Makerspaces are just one area of concern. This issue also touches on manufacturing, craft practice, education (formal and informal), work, the economy and labour relations, materials, tools, morality and social values. And these are by no means technical issues – they’re questions of power, ethics, and deeply conflicting agendas.

The question has urgency because this culture is being formed today. It’s shifting dramatically from previous incarnations of craft, art, leisure and manufacturing culture – it’s contested, and therefore contestable.

And it has high stakes because our track record at turning technology-led movements to social benefit is mixed at best: private transport, the web, and of course the big one – the Industrial Revolution itself – have all been heralded as transformative utopian shifts in technology, but have turned out to have significant negative effects on the environment, social justice, and the systems they infiltrate.

Does digital fabrication technology lower the barriers to making?

(Note: this is part of a series of half-formed thoughts. The usual caveats apply.)

The question is left intentionally generic. In practice, the sentiment takes many more specific forms, often unstated, or expressed as a sense of optimism, rather than explicit arguments. Nevertheless, I have talked with many people who are either proponents of digital fabrication tools (3D printers, laser cutters, CNC mills large and small, and so on) or who have encountered them at a Maker Faire or seen them on TV, and express this in some way:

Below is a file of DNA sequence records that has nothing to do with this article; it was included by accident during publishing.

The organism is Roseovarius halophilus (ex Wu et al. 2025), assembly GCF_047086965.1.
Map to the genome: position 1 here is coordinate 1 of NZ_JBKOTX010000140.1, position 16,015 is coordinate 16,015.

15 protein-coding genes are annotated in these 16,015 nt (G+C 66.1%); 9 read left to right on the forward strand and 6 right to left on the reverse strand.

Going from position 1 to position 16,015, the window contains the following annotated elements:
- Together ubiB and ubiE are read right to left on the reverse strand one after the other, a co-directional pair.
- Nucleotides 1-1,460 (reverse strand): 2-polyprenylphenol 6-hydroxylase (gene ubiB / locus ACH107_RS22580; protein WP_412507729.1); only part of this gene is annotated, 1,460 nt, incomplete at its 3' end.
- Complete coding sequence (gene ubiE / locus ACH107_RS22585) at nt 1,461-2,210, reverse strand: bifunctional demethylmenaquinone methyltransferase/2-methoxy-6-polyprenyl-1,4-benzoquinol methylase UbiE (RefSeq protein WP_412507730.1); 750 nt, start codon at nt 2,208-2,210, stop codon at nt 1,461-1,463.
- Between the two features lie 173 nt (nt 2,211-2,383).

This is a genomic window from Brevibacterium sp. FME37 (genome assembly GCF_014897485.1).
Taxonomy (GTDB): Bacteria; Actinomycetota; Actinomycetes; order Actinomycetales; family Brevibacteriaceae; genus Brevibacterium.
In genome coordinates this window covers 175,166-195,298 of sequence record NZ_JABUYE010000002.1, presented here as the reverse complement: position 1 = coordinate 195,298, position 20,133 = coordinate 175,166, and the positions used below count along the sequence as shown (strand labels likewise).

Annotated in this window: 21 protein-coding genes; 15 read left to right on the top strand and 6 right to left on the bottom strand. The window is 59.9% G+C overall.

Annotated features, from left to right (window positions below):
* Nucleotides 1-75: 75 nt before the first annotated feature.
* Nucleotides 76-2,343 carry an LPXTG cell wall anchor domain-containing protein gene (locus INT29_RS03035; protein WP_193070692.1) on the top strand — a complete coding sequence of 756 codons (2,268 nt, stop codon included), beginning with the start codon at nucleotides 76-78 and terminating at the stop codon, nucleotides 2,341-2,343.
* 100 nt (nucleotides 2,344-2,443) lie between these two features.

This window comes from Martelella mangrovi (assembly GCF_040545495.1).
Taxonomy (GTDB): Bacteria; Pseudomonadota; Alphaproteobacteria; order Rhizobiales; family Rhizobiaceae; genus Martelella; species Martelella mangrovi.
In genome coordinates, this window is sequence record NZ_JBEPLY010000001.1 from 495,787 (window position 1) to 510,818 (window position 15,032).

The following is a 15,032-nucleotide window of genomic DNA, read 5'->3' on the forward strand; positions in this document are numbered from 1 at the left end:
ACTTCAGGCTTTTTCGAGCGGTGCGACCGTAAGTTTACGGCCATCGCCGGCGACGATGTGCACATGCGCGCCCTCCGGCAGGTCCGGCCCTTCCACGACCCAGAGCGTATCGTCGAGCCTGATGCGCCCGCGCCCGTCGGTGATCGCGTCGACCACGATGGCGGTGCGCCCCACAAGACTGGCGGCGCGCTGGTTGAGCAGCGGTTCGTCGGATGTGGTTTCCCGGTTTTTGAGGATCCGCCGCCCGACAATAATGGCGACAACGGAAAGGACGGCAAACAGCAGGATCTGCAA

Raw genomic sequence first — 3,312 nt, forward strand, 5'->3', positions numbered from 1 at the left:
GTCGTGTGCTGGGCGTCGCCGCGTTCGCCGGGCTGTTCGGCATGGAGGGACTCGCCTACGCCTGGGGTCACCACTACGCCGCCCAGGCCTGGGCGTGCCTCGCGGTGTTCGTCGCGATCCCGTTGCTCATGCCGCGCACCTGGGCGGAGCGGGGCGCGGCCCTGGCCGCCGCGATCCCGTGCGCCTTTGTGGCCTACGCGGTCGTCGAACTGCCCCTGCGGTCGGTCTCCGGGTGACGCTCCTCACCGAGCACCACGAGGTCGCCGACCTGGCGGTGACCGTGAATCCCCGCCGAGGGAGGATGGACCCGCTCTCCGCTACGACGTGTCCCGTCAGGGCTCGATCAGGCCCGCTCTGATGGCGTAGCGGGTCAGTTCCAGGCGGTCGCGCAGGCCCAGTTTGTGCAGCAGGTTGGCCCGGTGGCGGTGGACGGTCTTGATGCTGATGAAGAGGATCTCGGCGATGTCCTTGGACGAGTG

• Now anyone can be a maker!
  • You can 3D-print the thing you want, not the generic mass-produced version
  • Design something and it can be distributed globally and fabricated on demand (with the corollaries: 1. your market as a maker is global, and 2. this will enable a new revitalised, sustainable, local manufacturing).

To be clear, many people are exploring these issues critically, but there is a high volume of noise (often made by people with something to sell) that should be cut through. I have 3 main concerns:

1. Assembly is the greater part of making

This applies particularly in the case of 3D printing. In most cases, it is far better to make use of existing materials, whether they be bricks,  metal extrusions, fabrics or plywood, to cut and assemble these to form structures, than to digitally grow/print/fabricate structures from scratch.